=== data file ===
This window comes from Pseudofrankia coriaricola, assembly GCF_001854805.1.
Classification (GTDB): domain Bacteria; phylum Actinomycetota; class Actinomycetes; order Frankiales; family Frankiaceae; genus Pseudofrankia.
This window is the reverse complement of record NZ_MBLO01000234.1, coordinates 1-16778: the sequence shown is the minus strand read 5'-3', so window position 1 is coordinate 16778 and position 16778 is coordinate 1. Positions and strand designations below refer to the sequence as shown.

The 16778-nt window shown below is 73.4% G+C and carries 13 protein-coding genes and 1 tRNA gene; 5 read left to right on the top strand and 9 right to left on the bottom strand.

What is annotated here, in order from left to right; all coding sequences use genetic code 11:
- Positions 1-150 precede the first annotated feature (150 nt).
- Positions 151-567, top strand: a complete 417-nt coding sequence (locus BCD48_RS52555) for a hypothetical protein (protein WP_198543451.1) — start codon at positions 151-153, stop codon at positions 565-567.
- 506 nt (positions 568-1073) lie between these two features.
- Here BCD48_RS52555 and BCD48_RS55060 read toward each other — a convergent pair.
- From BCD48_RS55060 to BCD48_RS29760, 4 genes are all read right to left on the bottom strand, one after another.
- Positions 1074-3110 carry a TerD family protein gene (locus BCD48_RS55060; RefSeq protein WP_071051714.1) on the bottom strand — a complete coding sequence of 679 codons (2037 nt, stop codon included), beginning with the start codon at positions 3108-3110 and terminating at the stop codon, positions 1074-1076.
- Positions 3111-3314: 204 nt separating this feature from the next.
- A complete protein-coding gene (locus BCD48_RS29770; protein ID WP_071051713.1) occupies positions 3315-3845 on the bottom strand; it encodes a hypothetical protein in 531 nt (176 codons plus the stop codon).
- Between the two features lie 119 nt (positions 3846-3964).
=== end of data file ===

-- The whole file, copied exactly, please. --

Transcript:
This window comes from Pseudofrankia coriaricola, assembly GCF_001854805.1.
Classification (GTDB): domain Bacteria; phylum Actinomycetota; class Actinomycetes; order Frankiales; family Frankiaceae; genus Pseudofrankia.
This window is the reverse complement of record NZ_MBLO01000234.1, coordinates 1-16778: the sequence shown is the minus strand read 5'-3', so window position 1 is coordinate 16778 and position 16778 is coordinate 1. Positions and strand designations below refer to the sequence as shown.

The 16778-nt window shown below is 73.4% G+C and carries 13 protein-coding genes and 1 tRNA gene; 5 read left to right on the top strand and 9 right to left on the bottom strand.

What is annotated here, in order from left to right; all coding sequences use genetic code 11:
- Positions 1-150 precede the first annotated feature (150 nt).
- Positions 151-567, top strand: a complete 417-nt coding sequence (locus BCD48_RS52555) for a hypothetical protein (protein WP_198543451.1) — start codon at positions 151-153, stop codon at positions 565-567.
- 506 nt (positions 568-1073) lie between these two features.
- Here BCD48_RS52555 and BCD48_RS55060 read toward each other — a convergent pair.
- From BCD48_RS55060 to BCD48_RS29760, 4 genes are all read right to left on the bottom strand, one after another.
- Positions 1074-3110 carry a TerD family protein gene (locus BCD48_RS55060; RefSeq protein WP_071051714.1) on the bottom strand — a complete coding sequence of 679 codons (2037 nt, stop codon included), beginning with the start codon at positions 3108-3110 and terminating at the stop codon, positions 1074-1076.
- Positions 3111-3314: 204 nt separating this feature from the next.
- A complete protein-coding gene (locus BCD48_RS29770; protein ID WP_071051713.1) occupies positions 3315-3845 on the bottom strand; it encodes a hypothetical protein in 531 nt (176 codons plus the stop codon).
- Between the two features lie 119 nt (positions 3846-3964).